Standard protein molecular weight marker for SDS-PAGE and Quick start Bradford 1X dye reagent for total protein estimation was procured from Biorad (USA). Anti-F8 antibody produced in rabbit purified immunoglobulin (Sigma) was used as primary antibody for detecting heavy chains of Factor VIII. Secondary antibody used was Goat anti-rabbit IgG HRP from (Abcam) against primary antibody for heavy chain. For detecting F-VIII light chains, primary antibody used was mouse Anti-F8 light chain (Merck) and secondary antibody used was Goat anti-mouse IgG HRP (Antibodies). 3, 3-diaminobenzidine (Biorad) was used as developing agent.
Bovine serum Albumin used for total protein estimation was from Sigma Aldrich Chemicals Pvt. Ltd. (USA).
High performance Size-exclusion column was from TOSOH Biosciences, Japan. Other chemicals required for preparing mobile phase-phosphate buffer saline were procured from Merck (Darmstadt, Germany).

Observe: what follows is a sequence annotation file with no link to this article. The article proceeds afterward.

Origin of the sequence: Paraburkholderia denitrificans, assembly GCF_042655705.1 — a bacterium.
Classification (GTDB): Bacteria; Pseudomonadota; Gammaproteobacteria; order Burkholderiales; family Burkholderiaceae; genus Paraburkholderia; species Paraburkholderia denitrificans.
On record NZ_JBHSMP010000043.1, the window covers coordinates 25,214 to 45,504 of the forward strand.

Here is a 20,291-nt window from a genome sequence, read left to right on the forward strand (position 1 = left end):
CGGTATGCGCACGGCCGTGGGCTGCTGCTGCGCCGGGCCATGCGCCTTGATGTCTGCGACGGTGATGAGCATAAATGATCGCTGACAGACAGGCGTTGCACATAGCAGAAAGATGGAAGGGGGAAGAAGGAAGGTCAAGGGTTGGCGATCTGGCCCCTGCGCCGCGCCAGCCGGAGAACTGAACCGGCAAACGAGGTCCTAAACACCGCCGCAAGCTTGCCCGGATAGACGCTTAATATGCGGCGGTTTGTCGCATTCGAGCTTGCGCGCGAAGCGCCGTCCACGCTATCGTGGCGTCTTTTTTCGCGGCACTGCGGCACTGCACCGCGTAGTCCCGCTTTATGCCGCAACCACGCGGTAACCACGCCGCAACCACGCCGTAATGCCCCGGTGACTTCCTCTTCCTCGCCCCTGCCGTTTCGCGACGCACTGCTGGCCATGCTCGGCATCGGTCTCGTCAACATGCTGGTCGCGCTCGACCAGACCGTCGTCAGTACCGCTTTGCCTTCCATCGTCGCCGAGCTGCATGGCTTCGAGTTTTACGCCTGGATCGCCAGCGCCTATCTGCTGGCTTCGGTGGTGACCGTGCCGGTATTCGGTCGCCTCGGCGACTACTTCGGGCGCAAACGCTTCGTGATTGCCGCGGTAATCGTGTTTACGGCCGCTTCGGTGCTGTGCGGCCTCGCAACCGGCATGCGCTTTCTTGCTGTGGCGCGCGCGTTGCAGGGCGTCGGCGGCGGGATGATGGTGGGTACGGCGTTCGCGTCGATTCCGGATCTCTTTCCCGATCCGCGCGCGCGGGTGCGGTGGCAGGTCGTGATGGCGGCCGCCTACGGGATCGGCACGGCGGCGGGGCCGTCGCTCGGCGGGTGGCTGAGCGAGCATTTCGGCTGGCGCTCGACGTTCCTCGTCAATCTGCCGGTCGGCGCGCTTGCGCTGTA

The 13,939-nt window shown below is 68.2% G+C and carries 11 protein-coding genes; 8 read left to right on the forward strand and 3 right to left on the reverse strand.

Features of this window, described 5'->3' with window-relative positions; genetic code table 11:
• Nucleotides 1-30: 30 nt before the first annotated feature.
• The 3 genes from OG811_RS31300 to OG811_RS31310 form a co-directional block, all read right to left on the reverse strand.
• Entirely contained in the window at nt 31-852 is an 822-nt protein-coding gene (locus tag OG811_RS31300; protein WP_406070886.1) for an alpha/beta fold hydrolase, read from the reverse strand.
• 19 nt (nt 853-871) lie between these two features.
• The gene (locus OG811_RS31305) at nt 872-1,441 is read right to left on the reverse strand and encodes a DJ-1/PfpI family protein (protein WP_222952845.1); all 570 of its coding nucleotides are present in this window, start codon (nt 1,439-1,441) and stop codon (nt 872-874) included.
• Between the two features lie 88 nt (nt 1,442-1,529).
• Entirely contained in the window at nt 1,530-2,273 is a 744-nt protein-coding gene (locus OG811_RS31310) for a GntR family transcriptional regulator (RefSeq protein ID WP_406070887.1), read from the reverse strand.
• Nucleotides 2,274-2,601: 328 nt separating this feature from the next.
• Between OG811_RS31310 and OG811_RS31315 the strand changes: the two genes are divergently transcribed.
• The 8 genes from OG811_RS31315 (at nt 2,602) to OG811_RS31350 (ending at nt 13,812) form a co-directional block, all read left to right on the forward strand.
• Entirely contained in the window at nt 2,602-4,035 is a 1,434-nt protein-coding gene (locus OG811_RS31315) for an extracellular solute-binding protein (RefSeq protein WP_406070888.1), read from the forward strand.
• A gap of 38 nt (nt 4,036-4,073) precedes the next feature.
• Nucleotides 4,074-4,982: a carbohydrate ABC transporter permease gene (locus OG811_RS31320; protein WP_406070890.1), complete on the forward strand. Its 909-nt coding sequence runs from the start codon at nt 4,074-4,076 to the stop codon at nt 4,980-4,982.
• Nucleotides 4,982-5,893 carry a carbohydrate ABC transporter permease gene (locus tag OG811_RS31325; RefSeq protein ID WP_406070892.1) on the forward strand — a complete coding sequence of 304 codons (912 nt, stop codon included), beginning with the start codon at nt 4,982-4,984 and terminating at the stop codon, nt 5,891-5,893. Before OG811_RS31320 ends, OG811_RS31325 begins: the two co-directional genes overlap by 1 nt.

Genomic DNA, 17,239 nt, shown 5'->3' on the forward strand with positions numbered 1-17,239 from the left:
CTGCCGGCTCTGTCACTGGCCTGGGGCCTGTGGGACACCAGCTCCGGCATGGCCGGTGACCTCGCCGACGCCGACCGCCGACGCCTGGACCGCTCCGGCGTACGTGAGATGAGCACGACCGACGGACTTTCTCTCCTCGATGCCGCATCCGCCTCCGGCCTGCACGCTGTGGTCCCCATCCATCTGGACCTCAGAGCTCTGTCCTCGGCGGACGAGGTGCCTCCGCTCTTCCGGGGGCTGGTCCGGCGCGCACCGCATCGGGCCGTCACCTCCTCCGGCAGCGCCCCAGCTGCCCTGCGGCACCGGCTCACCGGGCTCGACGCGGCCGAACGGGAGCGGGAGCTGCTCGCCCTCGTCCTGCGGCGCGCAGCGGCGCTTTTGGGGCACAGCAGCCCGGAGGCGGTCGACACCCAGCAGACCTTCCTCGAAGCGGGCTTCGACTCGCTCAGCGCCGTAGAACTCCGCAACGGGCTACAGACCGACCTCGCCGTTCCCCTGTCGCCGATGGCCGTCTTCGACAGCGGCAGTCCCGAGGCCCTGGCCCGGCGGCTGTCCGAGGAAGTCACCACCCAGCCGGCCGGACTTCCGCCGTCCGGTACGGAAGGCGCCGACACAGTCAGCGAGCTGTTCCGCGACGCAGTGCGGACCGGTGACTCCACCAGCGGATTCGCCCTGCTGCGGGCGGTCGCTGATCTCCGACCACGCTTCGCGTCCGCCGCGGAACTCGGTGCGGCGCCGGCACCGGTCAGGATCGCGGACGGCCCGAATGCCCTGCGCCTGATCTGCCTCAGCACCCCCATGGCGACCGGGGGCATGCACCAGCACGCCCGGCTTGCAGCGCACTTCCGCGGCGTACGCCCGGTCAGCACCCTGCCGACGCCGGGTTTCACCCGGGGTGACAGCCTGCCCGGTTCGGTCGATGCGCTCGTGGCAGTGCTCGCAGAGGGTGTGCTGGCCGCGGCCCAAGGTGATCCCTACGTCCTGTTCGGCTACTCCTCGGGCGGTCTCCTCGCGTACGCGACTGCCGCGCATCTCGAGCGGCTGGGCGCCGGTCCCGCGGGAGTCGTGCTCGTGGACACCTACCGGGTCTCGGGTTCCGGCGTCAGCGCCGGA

Functional assays like vWF:RCo and vWF:Antigen assay kits were from Instrumentation laboratory, USA whereas vWF:CB ELISA kit was from Hyphen Biomed, France.
Virus validation study was performed in a GLP certified qualified laboratory.
Every unit of plasma used for purification of pdFactor-VIII/vWF (F-VIII) was tested for presence of antibodies against HIV-I, II, HBV and HCV and those units that tested negative for antibodies were further tested for the viral antigens by NAT. Plasma units which were tested positive were discarded as per standard procedures.
Every unit of Indian plasma used was further tested for HBV, HIV-I and HCV and all units that tested negative for the above viruses were pooled and used for the purification of pdF-VIII/vWF. This testing was performed in addition to the certification provided by different blood banks.
Manufacturing of Indigenous pdF-VIII/vWF